Get ready for a “square-tacular” adventure with these Square Coloring Pages!
These coloring sheets are perfect for young shape explorers who are just beginning to conquer the world of geometry. But don’t worry, there won’t be any math quizzes here—just loads of creative fun!
The below printables include fun character faces, square pattern creativity, square shape identification, and more!
Fine motor skills will be sharpened as they color their way through each page.
Keep scrolling to take a look at the sheets and see all my teaching tips for each page!
****Don’t worry. You can download these super cool printables right now! Very simple instructions are at the bottom of the post. And you won’t even have to check your email 🙂
Check Out Your Square Coloring Pages!
This line art square coloring page is so sweet for kids of all ages.
I love the “Hello, Square!” bubble letters!
Tell the student to carefully trace the square with a crayon and color in the rest of the shape.
The student can also color the letters and add in any more details he would like.
Kids of all ages will not be able to help but smile when they see this square coloring printable!
The smiling face on the square is so fun, and just begging to be colored in.
Continue to instruct the student to trace the shape and color in the rest of the shape.
The shape is rather large, so take the time while they’re coloring to ask some questions.
How many sides does this shape have?
How many corners?
Are the sides all the same or different?
This square cartoon character brings more learning fun!
The bubble letters say “4 Equal Sides 4 Corners”
These are great reminders to your budding young learner about how to define a square.
Which will come in handy soon!
As a follow-up, ask the child if he can think of how squares are different from other shapes he has learned about.
What shape has three sides? (triangle)
Or no sides! (circle, oval)
This is meant to be a super simple, but super fun activity for your learner!
Tell the student that she has total freedom to be creative. All she needs to do is color the squares in any pattern or way she likes.
Younger students may color them in one color or make a simple pattern.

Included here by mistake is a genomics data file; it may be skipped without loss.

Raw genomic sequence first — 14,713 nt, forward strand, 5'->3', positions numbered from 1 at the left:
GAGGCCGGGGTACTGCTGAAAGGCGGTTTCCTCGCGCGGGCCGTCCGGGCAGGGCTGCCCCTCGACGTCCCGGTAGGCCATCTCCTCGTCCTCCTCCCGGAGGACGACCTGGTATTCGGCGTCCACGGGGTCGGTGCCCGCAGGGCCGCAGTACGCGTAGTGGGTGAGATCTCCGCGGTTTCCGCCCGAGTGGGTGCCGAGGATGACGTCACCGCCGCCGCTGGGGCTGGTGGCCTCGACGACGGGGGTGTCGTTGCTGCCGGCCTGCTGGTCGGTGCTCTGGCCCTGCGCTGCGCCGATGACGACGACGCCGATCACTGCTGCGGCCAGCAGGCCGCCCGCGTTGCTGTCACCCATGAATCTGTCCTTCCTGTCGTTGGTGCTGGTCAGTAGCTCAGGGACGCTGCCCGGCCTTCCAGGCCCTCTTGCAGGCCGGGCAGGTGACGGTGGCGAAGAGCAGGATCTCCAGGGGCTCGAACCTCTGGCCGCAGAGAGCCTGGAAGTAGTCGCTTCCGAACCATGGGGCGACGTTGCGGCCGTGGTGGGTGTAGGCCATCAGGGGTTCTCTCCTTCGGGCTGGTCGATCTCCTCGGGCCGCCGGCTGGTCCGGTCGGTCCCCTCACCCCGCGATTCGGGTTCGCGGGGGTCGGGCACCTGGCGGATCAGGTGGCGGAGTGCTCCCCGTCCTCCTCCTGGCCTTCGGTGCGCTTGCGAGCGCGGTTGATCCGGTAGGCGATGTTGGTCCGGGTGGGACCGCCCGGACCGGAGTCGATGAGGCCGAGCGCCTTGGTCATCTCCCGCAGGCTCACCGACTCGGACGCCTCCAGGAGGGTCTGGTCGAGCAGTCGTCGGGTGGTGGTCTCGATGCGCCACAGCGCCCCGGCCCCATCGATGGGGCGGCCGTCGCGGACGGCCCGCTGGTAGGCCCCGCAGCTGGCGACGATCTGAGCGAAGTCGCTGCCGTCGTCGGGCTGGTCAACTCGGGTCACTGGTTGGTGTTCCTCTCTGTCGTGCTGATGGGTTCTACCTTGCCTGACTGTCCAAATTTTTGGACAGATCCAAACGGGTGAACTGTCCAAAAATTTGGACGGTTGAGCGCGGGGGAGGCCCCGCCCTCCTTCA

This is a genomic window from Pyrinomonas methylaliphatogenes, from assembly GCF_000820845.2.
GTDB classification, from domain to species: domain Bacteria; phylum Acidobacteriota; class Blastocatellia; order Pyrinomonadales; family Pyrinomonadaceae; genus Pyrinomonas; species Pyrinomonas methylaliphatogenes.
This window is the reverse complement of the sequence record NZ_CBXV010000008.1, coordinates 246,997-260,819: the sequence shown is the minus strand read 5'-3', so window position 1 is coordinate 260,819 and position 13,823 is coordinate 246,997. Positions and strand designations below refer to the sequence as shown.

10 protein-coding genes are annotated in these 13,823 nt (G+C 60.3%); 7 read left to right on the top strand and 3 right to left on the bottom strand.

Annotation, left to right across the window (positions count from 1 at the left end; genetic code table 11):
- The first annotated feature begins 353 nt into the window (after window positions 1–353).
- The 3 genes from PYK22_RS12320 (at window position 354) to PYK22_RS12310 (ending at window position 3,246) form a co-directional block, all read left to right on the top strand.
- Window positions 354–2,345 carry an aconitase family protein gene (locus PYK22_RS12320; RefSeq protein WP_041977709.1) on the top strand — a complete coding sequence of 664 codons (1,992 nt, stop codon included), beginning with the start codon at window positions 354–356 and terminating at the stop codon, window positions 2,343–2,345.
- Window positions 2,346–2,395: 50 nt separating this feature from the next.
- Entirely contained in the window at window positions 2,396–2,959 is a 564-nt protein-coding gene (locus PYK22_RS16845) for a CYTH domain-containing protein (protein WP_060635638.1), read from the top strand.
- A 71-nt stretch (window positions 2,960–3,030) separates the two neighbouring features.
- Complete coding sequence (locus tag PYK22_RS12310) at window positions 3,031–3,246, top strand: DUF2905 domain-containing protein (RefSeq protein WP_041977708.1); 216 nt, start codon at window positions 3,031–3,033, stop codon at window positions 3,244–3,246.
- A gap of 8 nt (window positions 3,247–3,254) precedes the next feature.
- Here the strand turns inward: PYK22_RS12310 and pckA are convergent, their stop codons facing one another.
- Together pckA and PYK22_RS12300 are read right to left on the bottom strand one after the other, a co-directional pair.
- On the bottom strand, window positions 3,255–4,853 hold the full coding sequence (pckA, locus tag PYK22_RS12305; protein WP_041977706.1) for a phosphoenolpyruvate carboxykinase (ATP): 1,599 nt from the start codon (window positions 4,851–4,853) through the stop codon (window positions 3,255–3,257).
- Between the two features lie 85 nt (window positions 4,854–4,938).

Older children may be able to take it a step further with more detailed patterns. Show them a picture of simple pixel art for inspiration!
Color with them and show them that you can color in a house, flower, or tree.
This coloring page is perfect for slightly older kids to start telling the difference between the shapes.
To complete, have the student find and color all the squares on the page.
For some kids, it will be very difficult not to color all the shapes. If that’s your kid, tell them to color all the squares one color.
Then give the student a different color crayon for the circles.
And lastly, give them another crayon for the triangles.
****For the best experience with squirmy learners, just give the student one crayon at a time.
This is such a fun way to end this free printable coloring packet!
Tell your child that there are square shapes all around him!
Point to the paper and see if the child can name all four items – window, gift, stamp, and notebook paper.
Your child may not know what a stamp is, so be sure to show a real one to him, if you have one on hand.
Next, have the child color the items! Suggest the child draws their own picture inside the stamp.
As an extra activity, ask the child if he can think of one of his favorite characters (or at least one he has heard of) that has “square” in its name.
Sponge Bob Square Pants!
After learning so much about squares, ask the child if Sponge Bob really has square pants. Provide a picture of Sponge Bob, if possible.
Lastly, have your student see if they can find any squares in your house or classroom. Challenge your student to find at least 10.
Picture frames, board games, books, and dice – oh my!
A Super-Fast Note About Squares – Well, Rectangles…
All throughout my elementary school years – first grade, 2nd grade, 3rd grade, 4th grade, 5th grade and onward – I was taught that a square has four equal sides and a rectangle has two short sides and two long sides.
Well, I was rather stunned when I was doing a math problem with my 6th grader last year and we discovered that is not entirely true.
A square is actually a type of rectangle.
Rectangles are defined as having 4 corners and 4 sides. A square is just a type of rectangle with equal sides.
I know that is so mind-bending that it is almost difficult to read.
My middle schooler is still mystified and confused when she talks about it.
I would encourage you to start now by mentioning this geometry concept to your kid as you introduce shapes.
It might be less work for you to undo later.
Click the above text link/image link to download the printable version of your free colouring book. A new window will open for easy download and print today. No email address or other information is needed!
I hope these square printable pictures are what best fits your lesson plan today!
Putting down video games and Android tablets and getting back to the basics of simple coloring is just what young learners need today.
Today your kindergartener or 1st grade student is learning squares, but before you know it, it will be square numbers!
All of these math concepts (basic math facts, patterns, 2D shapes, etc.) are setting a rich foundation for future math mastery!
If you are looking for more coloring books, check these out!